Three Takeaways from Women’s Basketball’s Win Against Rhode Island


After starting 0-3 in conference play, Women’s Basketball has rattled off three straight wins after defeating the University of Rhode Island 75-69 at home on Sunday.

The Rams’ largest lead was 16-10 with 3:11 left in the first quarter. Though they did not take back the lead for good until the third quarter, the Patriots had a large amount of momentum for most of the last three quarters.

Though URI pulled within one of Mason’s lead with less than three minutes left, a common foul on the Rams’ Jalissa Ross and a technical foul led to four free throws for Nicole Cardaño-Hillary. She made all of them and put the Patriots ahead by five.  

The game never got closer than four, and the Patriots went 9-12 from the free throw line down the stretch to secure the win.  

Here are three takeaways from the game.

  1. Height is not the most important thing

Mason’s tallest player on the court yesterday was Allie McCool, who stands 6 feet 2 inches. However, Rhode Island played three players listed between 6 feet 3 inches and 6 feet 5 inches. While the height proved to be a problem early on for the Patriots, they were able to find other ways to score.  

After the game head coach Nyla Milleson said, “We talked about it all week long, their length, their athleticism … I know one of the first timeouts we called we talked about everything’s got to be a little quicker, a little harder, a little bit better.”

Cardaño-Hillary was the fastest player on the court, and her ability to drive to the basket resulted in frequent appearances at the free throw line.

She was 15-17 from the free throw line, both new career highs. Cardaño-Hillary also shot 8-18 from the floor, 44.4 percent, her highest since Dec. 9 against Eastern Kentucky University.

Finding ways to continue to compete against height will be important as conference plays continues.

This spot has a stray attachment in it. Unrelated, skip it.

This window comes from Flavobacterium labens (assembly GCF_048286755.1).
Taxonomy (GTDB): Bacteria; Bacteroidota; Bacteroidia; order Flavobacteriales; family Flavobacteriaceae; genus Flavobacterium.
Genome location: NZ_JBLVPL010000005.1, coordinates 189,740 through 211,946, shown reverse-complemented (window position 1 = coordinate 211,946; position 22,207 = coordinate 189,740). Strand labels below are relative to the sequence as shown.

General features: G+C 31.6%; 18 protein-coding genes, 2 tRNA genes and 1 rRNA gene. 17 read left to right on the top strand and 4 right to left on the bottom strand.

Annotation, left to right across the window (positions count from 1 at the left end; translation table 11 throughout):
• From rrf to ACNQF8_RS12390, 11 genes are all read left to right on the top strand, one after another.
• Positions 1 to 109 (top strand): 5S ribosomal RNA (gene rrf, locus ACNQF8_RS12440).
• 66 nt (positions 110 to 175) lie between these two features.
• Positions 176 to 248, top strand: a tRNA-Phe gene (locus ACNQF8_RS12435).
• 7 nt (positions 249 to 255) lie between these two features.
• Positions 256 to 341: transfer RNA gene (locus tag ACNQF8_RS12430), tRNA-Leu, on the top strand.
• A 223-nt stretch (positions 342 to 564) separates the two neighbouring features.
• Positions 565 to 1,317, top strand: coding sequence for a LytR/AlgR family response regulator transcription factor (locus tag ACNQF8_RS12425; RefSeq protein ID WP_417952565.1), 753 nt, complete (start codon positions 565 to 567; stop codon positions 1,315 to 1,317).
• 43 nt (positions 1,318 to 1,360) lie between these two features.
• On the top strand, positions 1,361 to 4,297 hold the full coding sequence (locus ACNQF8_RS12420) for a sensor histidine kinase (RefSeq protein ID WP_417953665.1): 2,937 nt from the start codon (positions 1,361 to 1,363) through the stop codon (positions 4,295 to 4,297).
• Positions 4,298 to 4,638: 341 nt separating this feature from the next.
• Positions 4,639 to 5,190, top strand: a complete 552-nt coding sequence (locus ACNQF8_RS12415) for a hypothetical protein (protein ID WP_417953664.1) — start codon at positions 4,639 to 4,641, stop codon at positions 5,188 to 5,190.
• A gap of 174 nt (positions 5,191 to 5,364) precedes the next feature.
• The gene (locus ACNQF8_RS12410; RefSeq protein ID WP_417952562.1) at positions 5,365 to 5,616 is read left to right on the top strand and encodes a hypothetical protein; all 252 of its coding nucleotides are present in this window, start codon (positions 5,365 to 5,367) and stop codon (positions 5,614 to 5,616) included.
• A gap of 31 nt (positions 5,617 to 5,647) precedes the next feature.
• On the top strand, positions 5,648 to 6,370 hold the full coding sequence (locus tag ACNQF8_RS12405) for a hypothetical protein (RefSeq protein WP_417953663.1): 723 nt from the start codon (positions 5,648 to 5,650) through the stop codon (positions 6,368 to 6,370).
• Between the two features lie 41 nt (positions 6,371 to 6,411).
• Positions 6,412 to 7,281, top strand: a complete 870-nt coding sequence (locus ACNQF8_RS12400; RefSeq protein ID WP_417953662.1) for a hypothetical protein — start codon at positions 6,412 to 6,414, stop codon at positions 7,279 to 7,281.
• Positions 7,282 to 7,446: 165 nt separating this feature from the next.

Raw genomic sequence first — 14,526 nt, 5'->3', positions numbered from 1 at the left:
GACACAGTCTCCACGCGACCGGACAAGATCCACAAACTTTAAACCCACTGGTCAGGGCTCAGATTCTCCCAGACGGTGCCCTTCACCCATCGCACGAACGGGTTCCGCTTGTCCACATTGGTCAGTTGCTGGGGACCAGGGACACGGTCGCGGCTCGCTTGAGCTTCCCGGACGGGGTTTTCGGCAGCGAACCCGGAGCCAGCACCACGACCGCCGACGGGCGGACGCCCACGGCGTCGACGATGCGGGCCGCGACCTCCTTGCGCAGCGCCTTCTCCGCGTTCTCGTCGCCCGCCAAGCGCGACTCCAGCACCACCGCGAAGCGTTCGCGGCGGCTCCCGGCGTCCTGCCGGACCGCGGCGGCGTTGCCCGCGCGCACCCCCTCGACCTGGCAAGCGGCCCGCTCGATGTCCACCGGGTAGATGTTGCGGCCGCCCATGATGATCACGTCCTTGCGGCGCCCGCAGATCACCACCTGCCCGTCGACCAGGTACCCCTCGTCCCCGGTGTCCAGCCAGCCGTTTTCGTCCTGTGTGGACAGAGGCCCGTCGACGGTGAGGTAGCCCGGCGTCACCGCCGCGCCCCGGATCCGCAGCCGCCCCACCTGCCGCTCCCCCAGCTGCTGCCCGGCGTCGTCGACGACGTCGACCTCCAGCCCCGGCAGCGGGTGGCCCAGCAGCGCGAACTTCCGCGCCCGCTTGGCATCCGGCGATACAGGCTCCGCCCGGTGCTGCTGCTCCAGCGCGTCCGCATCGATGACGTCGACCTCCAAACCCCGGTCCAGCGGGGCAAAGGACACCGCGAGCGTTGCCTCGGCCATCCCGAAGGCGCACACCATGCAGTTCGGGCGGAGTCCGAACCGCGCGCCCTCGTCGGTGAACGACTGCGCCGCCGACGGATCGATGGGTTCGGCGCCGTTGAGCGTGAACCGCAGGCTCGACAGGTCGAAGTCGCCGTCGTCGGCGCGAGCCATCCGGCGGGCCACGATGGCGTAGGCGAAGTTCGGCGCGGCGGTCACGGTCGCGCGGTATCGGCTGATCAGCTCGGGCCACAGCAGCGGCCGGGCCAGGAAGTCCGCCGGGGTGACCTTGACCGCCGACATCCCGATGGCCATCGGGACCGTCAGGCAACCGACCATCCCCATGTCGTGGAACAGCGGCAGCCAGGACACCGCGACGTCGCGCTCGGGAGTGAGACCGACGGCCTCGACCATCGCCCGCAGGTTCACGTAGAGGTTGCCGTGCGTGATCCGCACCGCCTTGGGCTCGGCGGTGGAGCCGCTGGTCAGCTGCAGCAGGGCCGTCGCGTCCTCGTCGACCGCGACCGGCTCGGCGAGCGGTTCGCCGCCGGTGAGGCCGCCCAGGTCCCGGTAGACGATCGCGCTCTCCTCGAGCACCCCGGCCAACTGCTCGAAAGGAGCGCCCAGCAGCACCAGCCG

2. Rebounding is an emphasis for the team and it shows

“You know rebounding ever since Natalie Butler and Tayler Dodson walked out the door last March has just been an emphasis for us,” Milleson said when asked about rebounding. “I would probably say we surprised a lot of people with our battle on the boards. So it’s definitely an emphasis for us … Their size in there was difficult, but at the same time we were able to kick it out and we were able to save the possessions so it’s just an emphasis for us to really, really rebound.”

Last season the team averaged 44.6 rebounds per game. Even after the departure of Natalie Butler and Tayler Dodson, who combined grabbed nearly half of the team’s rebounds, the team continues to dominate on the glass.

The team is averaging 42.7 rebounds per game, and outrebounded a taller Rhode Island team 43-33.

3. Jacy Bolton and Cardaño-Hillary caught fire, but everyone contributed

Jacy Bolton scored nine of the Patriots’ 14 first-quarter points. She finished the game with 19 points and 13 rebounds in 39 minutes, recording her seventh double-double of the season.

Cardaño-Hillary finished the game with 32 points, two rebounds, three assists and two steals. She is just four points shy of scoring her 1,000th point.

However, though Bolton and Cardaño-Hillary did most of the scoring, no other player scored more than six points. Every other player contributed in key moments.

Sarah Kaminski made her second three of the game with two minutes left to put Mason up eight.

Allie McCool grabbed a career-high nine rebounds and scored four points in 19 minutes. She also made both her free throws with 44 seconds left to put the team up by seven.

“I’m glad you brought Allie up, she probably played the best game of her career today,” said Milleson. “Nine rebounds and battling against their big. I think 32 [Nicole Jorgensen] is one of the best centers in the conference so it definitely took everybody today, but rebounding has got to continue to be an emphasis for us.”

“I would say my biggest approach would be, what can I do to get her off the boards, what can I do to help my teammates …,” McCool said. “Whether it was an extra box out or just simply nudging her or hitting her when she was coming across the lane, we had to do what we had to do to make sure she did not touch the ball and make her as uncomfortable as possible.”

Mason returns home to take on George Washington University in the next installment of the Revolutionary Rivalry on Feb. 6 at 7 p.m.